This is the only place where the word “imputed” appears in the New Testament. Because of Adam’s law breaking, the Apostle Paul says that “death spread to all men, because all sinned.” In fact, the orthodox Church (not to be confused with the Orthodox Church) has consistently confirmed throughout history that all sinned in Adam and are born with original sin. This was one of the points Augustine of Hippo argued against Pelagius. But Paul also speaks of a second man who passed on something to many: Jesus Christ.
What does Christ give? An “abundance of grace” and “gift of righteousness” that is “resulting in justification”. Paul calls it a “free gift” that allows those in Christ to “reign in life”. Moreover, he identifies the righteous obedience of Christ as the source of justification, writing that “through one act of righteousness there resulted justification of life to all men” and “through the obedience of the One the many will be made righteous”. This suggests, according to the Reformed Protestant, that Adam imputed sin but Christ imputes righteousness. Indeed, they go further and state that in a person’s union with Christ, the righteousness of the Son of God is imputed to them even as their own sin is imputed to Christ, who bore it upon the cross. Here the following verse is often cited: “He made Him who knew no sin to be sin on our behalf, so that we might become the righteousness of God in Him.” (2 Corinthians 5:21)
Furthermore, the Reformed argue that justification is not something that can be lost, but a firm declaration of eternal salvation. It is therefore not something that must be maintained through the avoidance of sin and pursuance of good works. Such a system, they say, is the Law of which Paul spoke to Peter.
“We are Jews by nature and not sinners from among the Gentiles; nevertheless knowing that a man is not justified by the works of the Law but through faith in Christ Jesus, even we have believed in Christ Jesus, so that we may be justified by faith in Christ and not by the works of the Law; since by the works of the Law no flesh will be justified. But if, while seeking to be justified in Christ, we ourselves have also been found sinners, is Christ then a minister of sin? May it never be! For if I rebuild what I have once destroyed, I prove myself to be a transgressor. For through the Law I died to the Law, so that I might live to God. I have been crucified with Christ; and it is no longer I who live, but Christ lives in me; and the life which I now live in the flesh I live by faith in the Son of God, who loved me and gave Himself up for me. I do not nullify the grace of God, for if righteousness comes through the Law, then Christ died needlessly” (Galatians 2:15-21).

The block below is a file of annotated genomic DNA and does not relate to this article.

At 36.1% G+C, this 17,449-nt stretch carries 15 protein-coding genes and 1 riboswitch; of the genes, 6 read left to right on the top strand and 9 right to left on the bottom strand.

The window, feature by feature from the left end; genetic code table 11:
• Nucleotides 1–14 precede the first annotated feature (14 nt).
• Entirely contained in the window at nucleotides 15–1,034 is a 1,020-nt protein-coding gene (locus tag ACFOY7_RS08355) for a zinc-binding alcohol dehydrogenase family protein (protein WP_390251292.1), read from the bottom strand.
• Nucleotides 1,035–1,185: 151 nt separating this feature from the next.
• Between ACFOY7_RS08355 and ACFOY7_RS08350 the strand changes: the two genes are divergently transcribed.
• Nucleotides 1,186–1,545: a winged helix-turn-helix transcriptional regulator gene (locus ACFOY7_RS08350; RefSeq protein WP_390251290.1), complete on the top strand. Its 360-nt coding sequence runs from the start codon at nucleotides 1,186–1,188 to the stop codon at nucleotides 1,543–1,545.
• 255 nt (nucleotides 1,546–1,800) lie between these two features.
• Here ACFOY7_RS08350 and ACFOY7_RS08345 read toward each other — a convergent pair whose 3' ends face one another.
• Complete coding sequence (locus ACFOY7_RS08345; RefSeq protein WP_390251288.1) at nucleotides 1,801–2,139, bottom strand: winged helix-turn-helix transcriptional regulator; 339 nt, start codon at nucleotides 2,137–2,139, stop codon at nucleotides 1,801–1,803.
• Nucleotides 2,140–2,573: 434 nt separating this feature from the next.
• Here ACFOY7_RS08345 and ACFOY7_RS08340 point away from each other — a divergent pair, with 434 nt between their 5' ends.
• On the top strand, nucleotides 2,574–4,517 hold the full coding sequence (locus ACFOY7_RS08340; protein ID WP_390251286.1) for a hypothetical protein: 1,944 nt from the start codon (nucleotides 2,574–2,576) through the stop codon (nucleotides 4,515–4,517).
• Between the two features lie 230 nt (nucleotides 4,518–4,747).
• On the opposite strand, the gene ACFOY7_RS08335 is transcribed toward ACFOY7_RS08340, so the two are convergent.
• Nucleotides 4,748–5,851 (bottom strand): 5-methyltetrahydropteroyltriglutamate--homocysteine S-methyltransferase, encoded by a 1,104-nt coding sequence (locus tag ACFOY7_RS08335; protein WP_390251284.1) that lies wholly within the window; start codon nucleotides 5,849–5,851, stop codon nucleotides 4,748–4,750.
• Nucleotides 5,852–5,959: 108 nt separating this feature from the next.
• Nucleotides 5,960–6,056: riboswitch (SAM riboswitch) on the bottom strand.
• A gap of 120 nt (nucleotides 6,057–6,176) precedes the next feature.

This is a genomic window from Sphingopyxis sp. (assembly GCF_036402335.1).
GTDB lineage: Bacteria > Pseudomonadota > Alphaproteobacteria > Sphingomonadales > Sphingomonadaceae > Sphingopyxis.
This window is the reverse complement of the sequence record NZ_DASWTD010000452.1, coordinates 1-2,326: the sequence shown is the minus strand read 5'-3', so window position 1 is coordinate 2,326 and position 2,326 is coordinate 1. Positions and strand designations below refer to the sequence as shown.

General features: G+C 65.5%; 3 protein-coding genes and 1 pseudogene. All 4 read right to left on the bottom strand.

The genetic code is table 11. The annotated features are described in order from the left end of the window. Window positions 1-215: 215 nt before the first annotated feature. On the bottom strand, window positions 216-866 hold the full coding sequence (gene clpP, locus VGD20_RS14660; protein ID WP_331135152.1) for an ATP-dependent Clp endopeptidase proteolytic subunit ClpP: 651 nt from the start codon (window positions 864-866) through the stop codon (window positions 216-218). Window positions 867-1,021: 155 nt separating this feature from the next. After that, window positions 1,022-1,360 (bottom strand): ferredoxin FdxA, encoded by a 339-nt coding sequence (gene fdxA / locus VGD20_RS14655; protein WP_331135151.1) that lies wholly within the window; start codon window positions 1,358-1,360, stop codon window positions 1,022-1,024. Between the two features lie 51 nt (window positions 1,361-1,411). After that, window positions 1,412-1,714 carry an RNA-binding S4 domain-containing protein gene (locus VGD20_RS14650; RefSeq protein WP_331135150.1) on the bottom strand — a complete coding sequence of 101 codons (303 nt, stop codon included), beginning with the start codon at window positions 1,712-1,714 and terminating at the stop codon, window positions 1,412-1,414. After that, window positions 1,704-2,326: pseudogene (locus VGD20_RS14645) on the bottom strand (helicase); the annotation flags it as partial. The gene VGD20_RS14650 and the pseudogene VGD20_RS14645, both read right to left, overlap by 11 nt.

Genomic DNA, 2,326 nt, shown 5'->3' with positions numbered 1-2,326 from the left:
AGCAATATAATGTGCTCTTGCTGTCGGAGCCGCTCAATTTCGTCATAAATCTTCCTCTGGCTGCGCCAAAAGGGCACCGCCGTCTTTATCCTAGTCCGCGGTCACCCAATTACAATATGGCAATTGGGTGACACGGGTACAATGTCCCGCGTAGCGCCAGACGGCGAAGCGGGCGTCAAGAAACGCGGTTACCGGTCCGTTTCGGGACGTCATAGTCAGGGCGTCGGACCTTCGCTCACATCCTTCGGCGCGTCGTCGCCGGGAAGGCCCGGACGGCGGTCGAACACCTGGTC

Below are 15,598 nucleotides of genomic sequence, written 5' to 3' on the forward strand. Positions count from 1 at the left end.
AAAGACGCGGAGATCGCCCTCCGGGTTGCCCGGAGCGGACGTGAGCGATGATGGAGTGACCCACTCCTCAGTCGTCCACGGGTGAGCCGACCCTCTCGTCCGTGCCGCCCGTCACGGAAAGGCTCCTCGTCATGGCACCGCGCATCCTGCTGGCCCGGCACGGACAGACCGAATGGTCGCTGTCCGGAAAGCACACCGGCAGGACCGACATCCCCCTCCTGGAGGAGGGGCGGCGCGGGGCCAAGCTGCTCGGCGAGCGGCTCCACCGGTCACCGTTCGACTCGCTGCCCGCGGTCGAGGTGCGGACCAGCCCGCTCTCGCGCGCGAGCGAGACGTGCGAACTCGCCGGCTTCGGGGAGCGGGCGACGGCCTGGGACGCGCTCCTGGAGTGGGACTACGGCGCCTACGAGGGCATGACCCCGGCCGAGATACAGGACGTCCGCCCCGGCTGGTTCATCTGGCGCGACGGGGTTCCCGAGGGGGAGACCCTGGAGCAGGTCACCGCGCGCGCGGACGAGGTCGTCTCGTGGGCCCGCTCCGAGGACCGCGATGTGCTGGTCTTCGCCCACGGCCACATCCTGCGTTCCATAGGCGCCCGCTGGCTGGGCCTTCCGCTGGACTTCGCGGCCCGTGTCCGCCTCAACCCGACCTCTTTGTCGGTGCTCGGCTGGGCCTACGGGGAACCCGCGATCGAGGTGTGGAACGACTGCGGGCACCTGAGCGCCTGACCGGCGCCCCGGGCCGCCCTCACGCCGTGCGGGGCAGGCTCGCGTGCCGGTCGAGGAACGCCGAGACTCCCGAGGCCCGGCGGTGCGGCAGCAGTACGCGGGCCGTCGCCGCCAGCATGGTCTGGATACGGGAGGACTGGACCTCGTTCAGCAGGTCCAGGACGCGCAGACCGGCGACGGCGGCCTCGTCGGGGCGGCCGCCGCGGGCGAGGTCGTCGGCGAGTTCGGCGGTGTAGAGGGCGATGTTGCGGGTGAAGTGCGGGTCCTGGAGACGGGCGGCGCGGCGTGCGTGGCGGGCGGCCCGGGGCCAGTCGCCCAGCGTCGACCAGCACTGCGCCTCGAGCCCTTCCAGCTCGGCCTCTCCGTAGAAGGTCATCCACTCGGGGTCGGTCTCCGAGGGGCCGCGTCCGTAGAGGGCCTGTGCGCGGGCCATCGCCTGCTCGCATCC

This is a very important point for Reformed Protestants: Christ did not come to grant us a do-over. We are not still attempting to be justified by works. We are not having our slate cleared in baptism that we might seek to follow the Law again, this time with the help of the Spirit. While Protestants certainly hold that there are multiple uses of God’s Law—and that the third use motivates us to sanctification out of gratitude for grace—they believe firmly that the maintenance of justification by works is an attempt to be justified by works and thus a return to the Law. If we cannot follow the Law perfectly, as Reformed Protestants argue, then someone else must fulfill the Law and credit that righteousness to us—namely, Jesus Christ.
A Catholic might respond to this argument with the following points:
- The revelation of the righteousness of God in the gospel does not imply that we are justified by this righteousness alone.
- A righteous person living by faith does not imply that their faith is not accompanied by works.
- The righteousness of Christ makes us righteous and results in justification, but this is accomplished through sanctification.
- When Paul speaks of “the Law,” he often means the Mosaic Law, not the eternal and universally applicable commands of God.
Roman Catholic Support
We must now consider the chief portions of Scripture that might be used to support the concepts of infused grace, individual righteousness (as opposed to imputed or alien righteousness), and baptismal regeneration, all of which are key components of Catholic soteriology. I present the following non-exhaustive list of what I personally feel are the most compelling passages. Again, I will not cover them all in detail here, but provide them for your reference:
- Jn. 14:21, 15:10 — Individual Righteousness
- Acts 2:38 — Baptismal Regeneration
- Rom. 6:4 — Baptismal Regeneration
- 1 Cor. 7:19 — Individual Righteousness
- 1 Cor. 12:13 — Baptismal Regeneration
- Gal. 3:27 — Baptismal Regeneration